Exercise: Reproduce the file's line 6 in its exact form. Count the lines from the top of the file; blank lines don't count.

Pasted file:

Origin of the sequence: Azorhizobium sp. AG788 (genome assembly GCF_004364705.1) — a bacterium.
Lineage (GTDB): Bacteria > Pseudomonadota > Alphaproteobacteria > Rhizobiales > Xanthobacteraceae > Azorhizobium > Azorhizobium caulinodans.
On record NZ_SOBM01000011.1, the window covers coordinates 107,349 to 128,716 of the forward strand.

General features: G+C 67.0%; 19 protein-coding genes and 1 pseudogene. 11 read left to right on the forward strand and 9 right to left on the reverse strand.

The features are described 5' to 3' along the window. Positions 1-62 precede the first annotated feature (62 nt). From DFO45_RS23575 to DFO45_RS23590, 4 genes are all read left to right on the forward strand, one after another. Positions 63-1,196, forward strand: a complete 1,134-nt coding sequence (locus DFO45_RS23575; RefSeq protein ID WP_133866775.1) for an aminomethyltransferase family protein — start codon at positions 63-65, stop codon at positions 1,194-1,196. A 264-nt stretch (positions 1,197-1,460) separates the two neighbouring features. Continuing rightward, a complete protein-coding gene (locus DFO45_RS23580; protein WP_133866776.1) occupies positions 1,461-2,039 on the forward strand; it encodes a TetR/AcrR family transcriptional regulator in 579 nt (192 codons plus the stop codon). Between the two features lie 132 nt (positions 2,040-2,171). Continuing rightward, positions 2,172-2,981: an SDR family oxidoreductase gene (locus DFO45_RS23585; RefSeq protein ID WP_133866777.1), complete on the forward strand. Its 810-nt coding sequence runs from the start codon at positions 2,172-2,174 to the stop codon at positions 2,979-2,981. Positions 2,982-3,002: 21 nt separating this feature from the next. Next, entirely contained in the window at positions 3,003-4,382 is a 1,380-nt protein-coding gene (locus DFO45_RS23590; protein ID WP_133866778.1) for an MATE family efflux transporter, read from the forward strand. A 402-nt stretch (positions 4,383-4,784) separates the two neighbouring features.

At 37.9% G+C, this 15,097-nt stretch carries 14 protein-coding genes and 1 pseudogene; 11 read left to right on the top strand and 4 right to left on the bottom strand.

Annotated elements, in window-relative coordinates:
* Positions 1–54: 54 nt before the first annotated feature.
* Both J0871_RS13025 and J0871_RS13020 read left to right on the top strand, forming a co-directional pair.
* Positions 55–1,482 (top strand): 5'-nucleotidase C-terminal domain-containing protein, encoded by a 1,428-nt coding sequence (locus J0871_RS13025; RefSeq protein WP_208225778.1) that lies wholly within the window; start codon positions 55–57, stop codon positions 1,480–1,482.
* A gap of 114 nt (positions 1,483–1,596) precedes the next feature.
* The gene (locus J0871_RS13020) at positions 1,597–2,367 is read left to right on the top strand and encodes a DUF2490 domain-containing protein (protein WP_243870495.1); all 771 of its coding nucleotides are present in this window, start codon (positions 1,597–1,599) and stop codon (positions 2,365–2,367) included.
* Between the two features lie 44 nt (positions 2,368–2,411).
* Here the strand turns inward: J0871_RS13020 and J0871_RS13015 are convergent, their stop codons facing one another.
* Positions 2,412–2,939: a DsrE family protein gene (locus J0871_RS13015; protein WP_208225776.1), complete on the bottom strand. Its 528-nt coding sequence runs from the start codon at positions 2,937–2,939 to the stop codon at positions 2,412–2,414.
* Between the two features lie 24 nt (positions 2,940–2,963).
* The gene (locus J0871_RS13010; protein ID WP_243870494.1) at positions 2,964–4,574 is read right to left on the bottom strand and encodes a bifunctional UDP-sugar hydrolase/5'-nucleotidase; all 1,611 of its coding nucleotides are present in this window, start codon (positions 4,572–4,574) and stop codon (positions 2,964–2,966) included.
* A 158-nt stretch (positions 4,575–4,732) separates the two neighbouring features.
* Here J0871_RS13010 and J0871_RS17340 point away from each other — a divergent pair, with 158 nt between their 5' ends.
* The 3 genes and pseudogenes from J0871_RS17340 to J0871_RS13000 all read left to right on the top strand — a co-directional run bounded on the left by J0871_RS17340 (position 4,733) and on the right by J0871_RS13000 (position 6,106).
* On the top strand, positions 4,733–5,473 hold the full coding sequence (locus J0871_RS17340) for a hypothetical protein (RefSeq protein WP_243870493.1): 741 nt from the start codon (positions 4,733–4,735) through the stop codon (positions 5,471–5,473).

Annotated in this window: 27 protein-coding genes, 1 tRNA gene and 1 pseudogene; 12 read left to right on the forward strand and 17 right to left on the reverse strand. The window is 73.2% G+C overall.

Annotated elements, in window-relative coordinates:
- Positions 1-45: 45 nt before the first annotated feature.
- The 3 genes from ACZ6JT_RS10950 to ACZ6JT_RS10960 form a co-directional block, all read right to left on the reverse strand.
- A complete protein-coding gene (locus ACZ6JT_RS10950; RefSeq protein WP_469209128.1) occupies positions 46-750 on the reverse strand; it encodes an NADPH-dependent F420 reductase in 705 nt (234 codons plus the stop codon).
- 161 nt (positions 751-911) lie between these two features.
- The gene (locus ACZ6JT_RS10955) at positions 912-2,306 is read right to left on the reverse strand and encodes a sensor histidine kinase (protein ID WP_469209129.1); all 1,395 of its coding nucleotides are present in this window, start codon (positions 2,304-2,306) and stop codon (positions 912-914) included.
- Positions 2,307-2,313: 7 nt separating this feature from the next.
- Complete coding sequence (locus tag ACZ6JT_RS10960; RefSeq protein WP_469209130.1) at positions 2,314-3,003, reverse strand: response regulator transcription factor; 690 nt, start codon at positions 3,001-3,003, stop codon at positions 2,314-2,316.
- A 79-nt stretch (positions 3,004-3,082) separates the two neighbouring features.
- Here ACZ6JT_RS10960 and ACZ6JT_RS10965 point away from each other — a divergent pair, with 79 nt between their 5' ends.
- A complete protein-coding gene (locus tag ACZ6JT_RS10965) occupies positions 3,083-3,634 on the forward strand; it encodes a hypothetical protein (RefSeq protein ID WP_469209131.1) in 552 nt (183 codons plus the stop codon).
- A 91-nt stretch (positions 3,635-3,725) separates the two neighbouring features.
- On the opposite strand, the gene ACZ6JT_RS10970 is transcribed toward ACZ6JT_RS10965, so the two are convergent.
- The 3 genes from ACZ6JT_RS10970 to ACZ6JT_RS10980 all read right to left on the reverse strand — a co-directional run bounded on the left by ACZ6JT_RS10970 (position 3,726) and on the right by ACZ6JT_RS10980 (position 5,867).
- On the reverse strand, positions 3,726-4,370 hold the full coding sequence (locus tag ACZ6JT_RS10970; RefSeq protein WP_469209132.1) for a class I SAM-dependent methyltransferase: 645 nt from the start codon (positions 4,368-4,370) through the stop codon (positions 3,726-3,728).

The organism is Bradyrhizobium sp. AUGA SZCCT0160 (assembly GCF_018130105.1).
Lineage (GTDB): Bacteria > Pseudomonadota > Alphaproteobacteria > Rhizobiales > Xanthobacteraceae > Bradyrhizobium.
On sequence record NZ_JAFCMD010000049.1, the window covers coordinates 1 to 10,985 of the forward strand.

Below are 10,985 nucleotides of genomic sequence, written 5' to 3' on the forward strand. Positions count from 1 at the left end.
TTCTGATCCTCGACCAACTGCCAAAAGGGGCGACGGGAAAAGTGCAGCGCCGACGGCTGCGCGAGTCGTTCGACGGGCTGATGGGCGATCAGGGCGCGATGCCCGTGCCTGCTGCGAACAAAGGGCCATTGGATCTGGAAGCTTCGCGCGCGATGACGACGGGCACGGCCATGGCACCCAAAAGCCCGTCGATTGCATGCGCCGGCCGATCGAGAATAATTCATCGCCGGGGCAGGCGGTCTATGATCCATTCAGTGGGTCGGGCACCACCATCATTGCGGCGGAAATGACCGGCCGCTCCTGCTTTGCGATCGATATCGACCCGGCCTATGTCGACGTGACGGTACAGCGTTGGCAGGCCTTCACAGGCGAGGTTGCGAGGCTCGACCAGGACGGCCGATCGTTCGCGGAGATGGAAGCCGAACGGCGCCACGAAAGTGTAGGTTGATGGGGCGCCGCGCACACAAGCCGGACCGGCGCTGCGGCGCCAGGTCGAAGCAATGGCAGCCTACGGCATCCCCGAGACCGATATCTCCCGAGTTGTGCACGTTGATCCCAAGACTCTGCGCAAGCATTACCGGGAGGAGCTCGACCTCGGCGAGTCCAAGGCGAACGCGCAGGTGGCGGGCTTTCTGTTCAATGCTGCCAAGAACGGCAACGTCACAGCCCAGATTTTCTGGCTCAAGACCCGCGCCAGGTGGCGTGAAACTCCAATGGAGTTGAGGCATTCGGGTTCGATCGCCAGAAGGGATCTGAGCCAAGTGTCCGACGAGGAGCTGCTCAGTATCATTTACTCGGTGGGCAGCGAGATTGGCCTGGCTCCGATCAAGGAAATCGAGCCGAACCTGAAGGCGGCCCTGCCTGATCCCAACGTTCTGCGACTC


At 37.9% G+C, this 15,097-nt stretch carries 14 protein-coding genes and 1 pseudogene; 11 read left to right on the top strand and 4 right to left on the bottom strand.